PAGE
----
As business owners experiment more with live video, the choices in livestreaming tools are becoming increasingly diverse. For software and accessory makers, word of mouth and user acquisition are crucial to solidify top-of-mind status early on, before the market for SMB livestreaming tools reaches oversaturation and eventual consensus.
Selling points you’ll hear will range from cloud convenience to budget-conscious rental rates and everything in between. Expanding on this discussion, Luke Watson spoke with Small Business Trends at the offices of Roker Labs to narrow down live video innovations you should be aware of.
With 10 years of experience in the worlds of celebrities, influencers, movies and music and connecting people to their passions, Watson has long recognized the power of live streaming video. As director of Roker Labs (a unit of Al Roker Entertainment, Inc.), he pioneers new technologies and methods to transform viewers into participants across leading social broadcast platforms, such as Facebook Live, Twitch, and Twitter.
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Small Business Trends: Hey Luke, so you’ve tried most of the tools, new and not so new. Sometimes I think you’ve tried them all. Which ones stand out?
Luke Watson: Ben Ratner and I came up with this. Team effort.
Telescope [Telescope, Inc.; Telescope.tv] is customizable and allows you to do cool and innovative things, circumventing Facebook’s native limitations. It allows you to do comment-based polling and reaction polls on Facebook, and branded lower thirds and title cards. It lets you highlight comments as video overlays.
EasyLive [Easy Live, Inc.; Goeasylive.com] is a Facebook partner service similar to Telescope. It allows more overlays and its tech magically keeps your stream alive if you experience dropped connections. No one else seems to offer that. As a cloud service, you can easily send any graphics to them. EasyLive’s price point starts at very affordable.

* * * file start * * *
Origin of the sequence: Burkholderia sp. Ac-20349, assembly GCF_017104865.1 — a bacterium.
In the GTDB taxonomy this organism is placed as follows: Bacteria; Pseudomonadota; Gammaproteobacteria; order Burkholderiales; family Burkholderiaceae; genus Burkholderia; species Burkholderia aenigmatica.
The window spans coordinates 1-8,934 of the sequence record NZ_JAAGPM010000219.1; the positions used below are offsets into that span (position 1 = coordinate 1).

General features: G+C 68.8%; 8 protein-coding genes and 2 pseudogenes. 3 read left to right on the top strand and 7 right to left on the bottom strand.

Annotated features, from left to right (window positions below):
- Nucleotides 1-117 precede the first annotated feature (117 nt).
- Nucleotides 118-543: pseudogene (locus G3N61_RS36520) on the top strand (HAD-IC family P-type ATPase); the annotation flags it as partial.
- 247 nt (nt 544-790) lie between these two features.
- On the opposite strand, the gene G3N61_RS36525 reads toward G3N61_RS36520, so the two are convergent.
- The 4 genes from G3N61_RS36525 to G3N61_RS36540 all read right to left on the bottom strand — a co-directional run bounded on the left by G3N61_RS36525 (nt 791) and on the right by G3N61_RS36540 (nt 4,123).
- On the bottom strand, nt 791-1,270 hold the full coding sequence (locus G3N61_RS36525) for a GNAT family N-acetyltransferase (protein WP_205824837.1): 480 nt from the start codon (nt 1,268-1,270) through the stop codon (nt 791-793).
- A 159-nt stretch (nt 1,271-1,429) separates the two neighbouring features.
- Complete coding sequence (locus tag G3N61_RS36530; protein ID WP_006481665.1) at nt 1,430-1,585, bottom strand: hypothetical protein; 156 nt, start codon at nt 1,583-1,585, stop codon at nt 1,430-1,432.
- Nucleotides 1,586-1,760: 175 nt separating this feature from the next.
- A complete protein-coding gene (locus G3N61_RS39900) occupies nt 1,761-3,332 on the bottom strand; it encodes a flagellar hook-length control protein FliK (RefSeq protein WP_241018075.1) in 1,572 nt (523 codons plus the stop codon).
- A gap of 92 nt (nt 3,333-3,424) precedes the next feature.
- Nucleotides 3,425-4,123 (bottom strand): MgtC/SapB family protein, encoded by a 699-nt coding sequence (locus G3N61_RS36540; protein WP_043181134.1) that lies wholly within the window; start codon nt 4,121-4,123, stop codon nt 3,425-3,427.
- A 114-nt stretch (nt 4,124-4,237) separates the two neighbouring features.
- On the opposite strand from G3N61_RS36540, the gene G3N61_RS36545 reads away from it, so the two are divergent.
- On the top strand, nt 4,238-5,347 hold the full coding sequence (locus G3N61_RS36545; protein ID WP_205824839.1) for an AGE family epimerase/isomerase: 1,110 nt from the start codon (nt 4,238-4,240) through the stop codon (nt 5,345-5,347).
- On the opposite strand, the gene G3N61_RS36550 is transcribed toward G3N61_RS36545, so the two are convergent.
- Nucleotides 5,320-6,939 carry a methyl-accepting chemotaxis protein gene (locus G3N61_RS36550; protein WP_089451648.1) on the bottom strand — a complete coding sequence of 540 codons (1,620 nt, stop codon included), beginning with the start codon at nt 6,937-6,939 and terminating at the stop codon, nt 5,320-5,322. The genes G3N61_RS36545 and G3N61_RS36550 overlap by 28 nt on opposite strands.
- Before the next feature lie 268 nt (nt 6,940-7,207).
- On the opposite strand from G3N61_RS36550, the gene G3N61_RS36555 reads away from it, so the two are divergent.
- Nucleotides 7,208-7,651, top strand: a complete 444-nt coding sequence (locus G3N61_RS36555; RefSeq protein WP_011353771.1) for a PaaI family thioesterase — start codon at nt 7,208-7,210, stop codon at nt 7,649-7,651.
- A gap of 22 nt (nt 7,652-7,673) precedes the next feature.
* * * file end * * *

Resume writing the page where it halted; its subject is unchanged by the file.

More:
Grabyo [Grabyo Limited; about.Grabyo.com/facebook] is a cloud-based service that provides a mix of production and content distribution tools. Their specialty is in grabbing “yo” (your) clips from streams while they’re live and bouncing them out as independent uploads that are optimized for specific platforms. For example, if you have a sponsored segment on a live show, you can add their branding and create a standalone clip in real time. This is a great way to drive awareness to your live streams across all social platforms in a non-intrusive, platform-optimized manner.
Magewell [Nanjing Magewell Electronics Co., Ltd.; Magewell.com] The Magewell SDI USB 3.0 Capture Dongle can send full HD video to your computer from any SDI source. It does not require any drivers, so it’s an easy plug and play solution for streaming and capturing video. You can use this to bring in a single camera, or a more complex output signal from a switcher.
TriCaster, TriCaster Mini, rental TriCaster’s [NewTek, Inc.; NewTek.com/TriCaster] NewTek was well-positioned for the explosion in live streaming video, having a pre-existing business tailored to media producers, prosumer and professional alike.
The Tricaster Mini was their response to accessible, low-cost live, especially across social platforms. I say this because it comes in at a lower price point than their other options, and it features connection options that are consumer-friendly, such as HDMI over SDI, and is engineered to be highly mobile. While it isn’t as powerful as higher-end TriCasters from a hardware perspective, the Mini packs a professional punch with the same high-end software and compatibility with other TriCaster accessories, which allows for easy scaling of capabilities.
TriCasters are also well regarded for retaining value, which means that you might start with a Mini, but, if you outgrow it, you can easily trade-up to a more powerful model without losing too much of your investment or compromising your work flow.